If you die and don’t have an estate plan or will, your assets will have to go into probate. Probate is a somewhat long process during which a judge determines how your assets are going to be handled and divided.
When you die without a valid will, your assets will generally pass on to your next of kin. If you are married and have no children, then it is your spouse who will typically inherit your assets. However, intestate succession laws will apply, and your spouse may not get everything.
Dying without a will with a spouse and two parents
If you die without a will and have two parents and a spouse, your estate will be divided among them. The surviving spouse gets all of your community property and your separate personal property. You also get a half of the separate real estate. The rest of the balance goes to the parents.
Dying without a will with no spouse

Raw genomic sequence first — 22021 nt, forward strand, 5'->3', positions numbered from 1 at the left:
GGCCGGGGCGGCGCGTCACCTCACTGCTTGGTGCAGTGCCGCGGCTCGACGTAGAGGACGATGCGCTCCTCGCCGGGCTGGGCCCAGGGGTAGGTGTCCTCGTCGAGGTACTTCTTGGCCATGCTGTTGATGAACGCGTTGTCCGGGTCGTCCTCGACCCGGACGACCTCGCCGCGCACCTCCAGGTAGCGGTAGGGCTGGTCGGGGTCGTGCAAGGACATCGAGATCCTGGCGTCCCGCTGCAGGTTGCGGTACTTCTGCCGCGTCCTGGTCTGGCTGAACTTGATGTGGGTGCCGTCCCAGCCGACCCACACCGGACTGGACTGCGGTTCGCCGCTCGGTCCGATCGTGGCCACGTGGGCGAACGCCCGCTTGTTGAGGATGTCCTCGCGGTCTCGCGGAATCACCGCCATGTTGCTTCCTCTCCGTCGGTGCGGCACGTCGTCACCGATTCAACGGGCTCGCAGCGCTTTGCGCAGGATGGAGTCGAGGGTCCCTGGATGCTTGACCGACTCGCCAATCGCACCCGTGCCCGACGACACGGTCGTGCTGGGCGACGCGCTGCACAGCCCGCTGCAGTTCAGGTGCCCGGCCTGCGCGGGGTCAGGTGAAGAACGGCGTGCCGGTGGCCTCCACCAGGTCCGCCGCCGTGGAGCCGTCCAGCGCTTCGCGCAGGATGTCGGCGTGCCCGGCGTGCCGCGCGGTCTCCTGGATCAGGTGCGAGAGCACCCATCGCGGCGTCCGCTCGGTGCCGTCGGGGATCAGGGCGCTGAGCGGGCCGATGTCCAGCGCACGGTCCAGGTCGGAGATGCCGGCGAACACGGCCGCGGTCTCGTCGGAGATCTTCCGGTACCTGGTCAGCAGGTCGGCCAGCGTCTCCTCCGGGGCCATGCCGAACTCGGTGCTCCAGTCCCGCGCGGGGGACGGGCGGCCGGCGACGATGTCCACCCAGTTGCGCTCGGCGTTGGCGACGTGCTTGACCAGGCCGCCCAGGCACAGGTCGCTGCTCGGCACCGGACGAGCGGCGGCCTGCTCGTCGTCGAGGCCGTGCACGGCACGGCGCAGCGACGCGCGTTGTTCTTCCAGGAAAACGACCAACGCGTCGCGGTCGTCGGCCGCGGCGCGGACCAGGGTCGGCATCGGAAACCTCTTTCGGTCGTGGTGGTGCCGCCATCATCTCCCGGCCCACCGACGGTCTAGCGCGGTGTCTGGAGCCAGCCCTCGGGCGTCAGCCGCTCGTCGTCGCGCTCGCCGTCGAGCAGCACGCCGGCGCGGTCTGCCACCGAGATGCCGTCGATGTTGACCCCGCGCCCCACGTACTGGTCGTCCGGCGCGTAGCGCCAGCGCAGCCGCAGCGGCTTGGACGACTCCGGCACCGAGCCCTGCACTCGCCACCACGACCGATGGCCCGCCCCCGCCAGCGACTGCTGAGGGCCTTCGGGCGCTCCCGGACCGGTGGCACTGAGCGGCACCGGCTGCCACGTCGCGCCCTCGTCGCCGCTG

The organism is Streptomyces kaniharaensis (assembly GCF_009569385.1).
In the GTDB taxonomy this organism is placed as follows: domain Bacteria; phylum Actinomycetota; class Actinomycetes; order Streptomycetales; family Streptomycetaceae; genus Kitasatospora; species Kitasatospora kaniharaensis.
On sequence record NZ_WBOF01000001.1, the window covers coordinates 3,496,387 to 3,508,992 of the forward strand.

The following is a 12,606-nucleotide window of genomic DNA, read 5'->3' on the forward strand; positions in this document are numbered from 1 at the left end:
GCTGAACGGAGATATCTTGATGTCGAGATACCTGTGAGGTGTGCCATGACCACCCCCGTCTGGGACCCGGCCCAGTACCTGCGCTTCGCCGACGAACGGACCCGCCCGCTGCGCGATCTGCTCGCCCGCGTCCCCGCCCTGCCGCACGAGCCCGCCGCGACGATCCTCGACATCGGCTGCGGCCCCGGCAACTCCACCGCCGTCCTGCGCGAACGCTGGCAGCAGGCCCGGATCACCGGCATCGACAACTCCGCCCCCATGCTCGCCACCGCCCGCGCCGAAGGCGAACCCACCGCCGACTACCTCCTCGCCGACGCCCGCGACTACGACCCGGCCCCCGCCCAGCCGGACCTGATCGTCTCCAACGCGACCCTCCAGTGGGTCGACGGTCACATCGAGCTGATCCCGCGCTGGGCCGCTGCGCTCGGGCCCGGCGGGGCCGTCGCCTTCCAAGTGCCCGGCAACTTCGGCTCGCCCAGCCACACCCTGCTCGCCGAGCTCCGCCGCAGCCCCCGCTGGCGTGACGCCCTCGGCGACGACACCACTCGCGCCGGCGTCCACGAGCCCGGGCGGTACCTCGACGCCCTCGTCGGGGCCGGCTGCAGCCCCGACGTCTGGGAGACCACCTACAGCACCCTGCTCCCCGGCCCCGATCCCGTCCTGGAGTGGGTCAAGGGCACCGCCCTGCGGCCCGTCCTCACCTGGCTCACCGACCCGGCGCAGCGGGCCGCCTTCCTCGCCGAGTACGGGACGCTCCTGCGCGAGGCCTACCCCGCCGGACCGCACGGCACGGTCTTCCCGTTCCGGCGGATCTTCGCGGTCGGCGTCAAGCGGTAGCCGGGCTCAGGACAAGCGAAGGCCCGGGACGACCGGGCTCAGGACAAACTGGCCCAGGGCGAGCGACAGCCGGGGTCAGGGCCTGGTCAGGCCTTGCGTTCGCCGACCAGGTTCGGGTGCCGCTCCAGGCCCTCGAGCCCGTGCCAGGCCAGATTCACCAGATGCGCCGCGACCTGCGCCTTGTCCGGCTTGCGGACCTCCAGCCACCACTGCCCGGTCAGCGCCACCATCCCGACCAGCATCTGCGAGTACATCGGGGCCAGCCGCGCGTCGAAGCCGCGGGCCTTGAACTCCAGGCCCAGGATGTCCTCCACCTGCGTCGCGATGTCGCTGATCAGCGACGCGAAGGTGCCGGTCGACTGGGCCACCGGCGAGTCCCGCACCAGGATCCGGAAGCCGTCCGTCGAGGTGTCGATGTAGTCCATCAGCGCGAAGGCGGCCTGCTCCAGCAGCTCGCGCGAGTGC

If you have no spouse when you die but have parents, then each will receive half of your estate. If you pass away with no spouse or parents, then your estate may pass on to your siblings at the time of your death.
In the case that you have no immediate family, the property will continue to be passed down the line of your next of kin. For example, a niece or nephew may collect from your estate if you left no will and had no parents or siblings left alive.
What happens if you have no family?
If you truly have no beneficiaries, the estate can go to the state. By doing this, your estate escheats to the state specifically for educational purposes after all debts have been paid.
A will can help you assign assets to loved ones
If you have people you care about, whether they’re family or friends, you can leave them assets by designing an estate plan. You might use a trust to hold assets until you pass away, or you could identify assets in your will to pass on later.